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are feelings that your heart races, jumps, throbs, or flutters. You may feel extra beats, no beats for a short time, or skipped beats. You may have these feelings in your chest, throat, or neck. They may happen when you are sitting, standing, or lying. Heart palpitations may be frightening, but are usually not caused by a serious problem.
Call 911 or have someone else call for any of the following:
- You have any of the following signs of a heart attack:
- Squeezing, pressure, or pain in your chest
- and any of the following:
- Discomfort or pain in your back, neck, jaw, stomach, or arm
- Shortness of breath
- Nausea or vomiting
- Lightheadedness or a sudden cold sweat
- You have any of the following signs of a stroke:
- Numbness or drooping on one side of your face
- Weakness in an arm or leg
- Confusion or difficulty speaking
- Dizziness, a severe headache, or vision loss
- You faint or lose consciousness.
Seek care immediately if:
- Your palpitations happen more often or last longer than usual.
- You have palpitations and shortness of breath, nausea, sweating, or dizziness.
Contact your healthcare provider if:
- You have questions or concerns about your condition or care.
Follow up with your healthcare provider as directed:
You may need to follow up with a cardiologist. You may need tests to check for heart problems that cause palpitations. Write down your questions so you remember to ask them during your visits.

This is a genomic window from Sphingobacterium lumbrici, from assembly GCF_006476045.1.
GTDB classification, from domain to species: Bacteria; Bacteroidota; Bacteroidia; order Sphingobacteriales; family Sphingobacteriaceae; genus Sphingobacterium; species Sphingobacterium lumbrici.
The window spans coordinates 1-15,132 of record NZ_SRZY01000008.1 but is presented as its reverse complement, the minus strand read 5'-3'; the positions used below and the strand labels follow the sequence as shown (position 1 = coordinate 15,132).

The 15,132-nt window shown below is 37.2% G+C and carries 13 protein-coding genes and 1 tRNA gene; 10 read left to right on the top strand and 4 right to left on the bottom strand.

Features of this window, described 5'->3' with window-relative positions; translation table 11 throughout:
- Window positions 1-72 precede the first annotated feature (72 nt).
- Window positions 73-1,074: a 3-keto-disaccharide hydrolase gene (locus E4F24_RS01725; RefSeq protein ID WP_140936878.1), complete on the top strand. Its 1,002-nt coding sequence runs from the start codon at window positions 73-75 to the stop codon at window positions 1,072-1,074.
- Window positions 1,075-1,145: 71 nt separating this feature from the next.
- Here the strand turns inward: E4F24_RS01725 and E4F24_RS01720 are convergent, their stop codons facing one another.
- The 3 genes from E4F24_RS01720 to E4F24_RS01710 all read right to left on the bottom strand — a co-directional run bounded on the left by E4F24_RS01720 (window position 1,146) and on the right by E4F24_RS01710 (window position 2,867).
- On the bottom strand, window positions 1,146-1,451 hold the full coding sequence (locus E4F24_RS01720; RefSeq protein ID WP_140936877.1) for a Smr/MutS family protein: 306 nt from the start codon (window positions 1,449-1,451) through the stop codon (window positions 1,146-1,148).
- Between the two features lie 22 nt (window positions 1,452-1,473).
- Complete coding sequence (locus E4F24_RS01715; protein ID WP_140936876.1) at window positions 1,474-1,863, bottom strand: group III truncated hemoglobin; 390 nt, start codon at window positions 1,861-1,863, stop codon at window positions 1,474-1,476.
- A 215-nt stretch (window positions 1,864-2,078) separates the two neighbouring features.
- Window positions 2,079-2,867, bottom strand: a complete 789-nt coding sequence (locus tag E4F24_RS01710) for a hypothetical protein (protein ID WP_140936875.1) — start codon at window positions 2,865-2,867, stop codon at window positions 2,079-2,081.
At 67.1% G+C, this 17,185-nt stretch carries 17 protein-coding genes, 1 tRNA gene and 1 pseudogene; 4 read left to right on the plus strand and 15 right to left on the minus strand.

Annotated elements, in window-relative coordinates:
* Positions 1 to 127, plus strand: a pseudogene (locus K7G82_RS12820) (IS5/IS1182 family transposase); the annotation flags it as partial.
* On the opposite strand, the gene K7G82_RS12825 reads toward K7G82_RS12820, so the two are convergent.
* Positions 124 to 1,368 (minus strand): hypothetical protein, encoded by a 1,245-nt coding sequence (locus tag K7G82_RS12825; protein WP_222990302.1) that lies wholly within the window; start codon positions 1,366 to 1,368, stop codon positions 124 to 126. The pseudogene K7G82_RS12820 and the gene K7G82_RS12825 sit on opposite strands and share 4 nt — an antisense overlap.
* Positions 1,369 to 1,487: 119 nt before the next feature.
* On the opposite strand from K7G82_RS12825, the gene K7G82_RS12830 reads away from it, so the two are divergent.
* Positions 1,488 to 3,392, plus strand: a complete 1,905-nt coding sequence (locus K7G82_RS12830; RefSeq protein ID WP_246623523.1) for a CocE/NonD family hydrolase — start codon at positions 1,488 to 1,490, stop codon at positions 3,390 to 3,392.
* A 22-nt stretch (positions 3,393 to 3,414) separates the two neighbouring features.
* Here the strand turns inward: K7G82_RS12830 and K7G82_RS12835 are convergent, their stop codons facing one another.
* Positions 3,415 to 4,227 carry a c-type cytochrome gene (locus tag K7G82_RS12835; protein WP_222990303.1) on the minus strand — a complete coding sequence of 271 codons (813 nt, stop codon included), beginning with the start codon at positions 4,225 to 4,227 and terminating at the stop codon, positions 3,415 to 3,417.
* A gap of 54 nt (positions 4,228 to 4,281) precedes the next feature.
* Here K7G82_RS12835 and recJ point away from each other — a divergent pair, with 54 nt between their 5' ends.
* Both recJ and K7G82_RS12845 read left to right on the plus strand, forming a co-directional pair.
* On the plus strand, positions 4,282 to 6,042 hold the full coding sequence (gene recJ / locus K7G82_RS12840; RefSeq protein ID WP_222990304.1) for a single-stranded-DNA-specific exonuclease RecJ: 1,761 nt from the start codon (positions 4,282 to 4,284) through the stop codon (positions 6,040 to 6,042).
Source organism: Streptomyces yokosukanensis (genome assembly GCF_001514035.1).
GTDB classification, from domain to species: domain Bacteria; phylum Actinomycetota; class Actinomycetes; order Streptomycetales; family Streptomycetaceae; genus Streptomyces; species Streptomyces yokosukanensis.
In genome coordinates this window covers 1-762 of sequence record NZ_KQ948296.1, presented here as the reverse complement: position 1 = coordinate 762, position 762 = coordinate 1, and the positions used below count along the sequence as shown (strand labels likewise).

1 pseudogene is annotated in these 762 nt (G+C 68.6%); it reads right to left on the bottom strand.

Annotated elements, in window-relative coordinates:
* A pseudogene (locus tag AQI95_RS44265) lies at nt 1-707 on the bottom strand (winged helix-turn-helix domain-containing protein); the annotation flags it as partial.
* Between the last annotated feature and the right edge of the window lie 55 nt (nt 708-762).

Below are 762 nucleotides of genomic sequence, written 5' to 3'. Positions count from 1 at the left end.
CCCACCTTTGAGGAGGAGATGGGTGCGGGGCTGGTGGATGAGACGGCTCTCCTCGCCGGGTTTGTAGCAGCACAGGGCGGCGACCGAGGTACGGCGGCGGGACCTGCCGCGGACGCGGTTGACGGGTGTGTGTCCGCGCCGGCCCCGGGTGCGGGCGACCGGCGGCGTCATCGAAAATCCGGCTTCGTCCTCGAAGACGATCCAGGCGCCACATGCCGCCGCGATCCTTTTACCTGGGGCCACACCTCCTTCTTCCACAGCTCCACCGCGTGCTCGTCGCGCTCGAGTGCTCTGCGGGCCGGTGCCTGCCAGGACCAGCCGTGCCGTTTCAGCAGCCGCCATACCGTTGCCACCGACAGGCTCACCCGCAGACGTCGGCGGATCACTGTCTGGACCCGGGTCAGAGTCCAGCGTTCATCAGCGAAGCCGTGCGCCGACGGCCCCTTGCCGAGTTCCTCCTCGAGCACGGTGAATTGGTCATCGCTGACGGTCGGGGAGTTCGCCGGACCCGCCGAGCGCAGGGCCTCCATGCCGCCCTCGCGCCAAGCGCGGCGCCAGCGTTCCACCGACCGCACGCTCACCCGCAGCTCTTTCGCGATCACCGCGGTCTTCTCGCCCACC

Treatment for heart palpitations
is usually not needed. Your healthcare provider may stop or change your medicines if they are causing your palpitations. Conditions that cause palpitations, such as an abnormal heartbeat, will be treated.
Keep a record:
Write down when your palpitations start and stop, what you were doing when they started, and your symptoms. Keep track of what you ate or drank within a few hours of your palpitations. Include anything that seemed to help your symptoms, such as lying down or holding your breath. This record will help you and your healthcare provider learn what triggers your palpitations. Bring this record with you to your follow up visits.
Help prevent heart palpitations:
- Manage stress and anxiety. Find ways to relax such as listening to music, meditating, or doing yoga. Exercise can also help decrease stress and anxiety. Talk to someone you trust about your stress or anxiety. You can also talk to a therapist.
- Get plenty of sleep every night. Ask your healthcare provider how much sleep you need each night.
- Do not drink caffeine or alcohol. Caffeine and alcohol can make your palpitations worse. Caffeine is found in soda, coffee, tea, chocolate, and drinks that increase your energy.
- Do not smoke. Nicotine and other chemicals in cigarettes and cigars may damage your heart and blood vessels. Ask your healthcare provider for information if you currently smoke and need help to quit. E-cigarettes or smokeless tobacco still contain nicotine. Talk to your healthcare provider before you use these products.
- Do not use illegal drugs. Talk to your healthcare provider if you use illegal drugs and want help to quit.
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The above information is an educational aid only. It is not intended as medical advice for individual conditions or treatments. Talk to your doctor, nurse or pharmacist before following any medical regimen to see if it is safe and effective for you.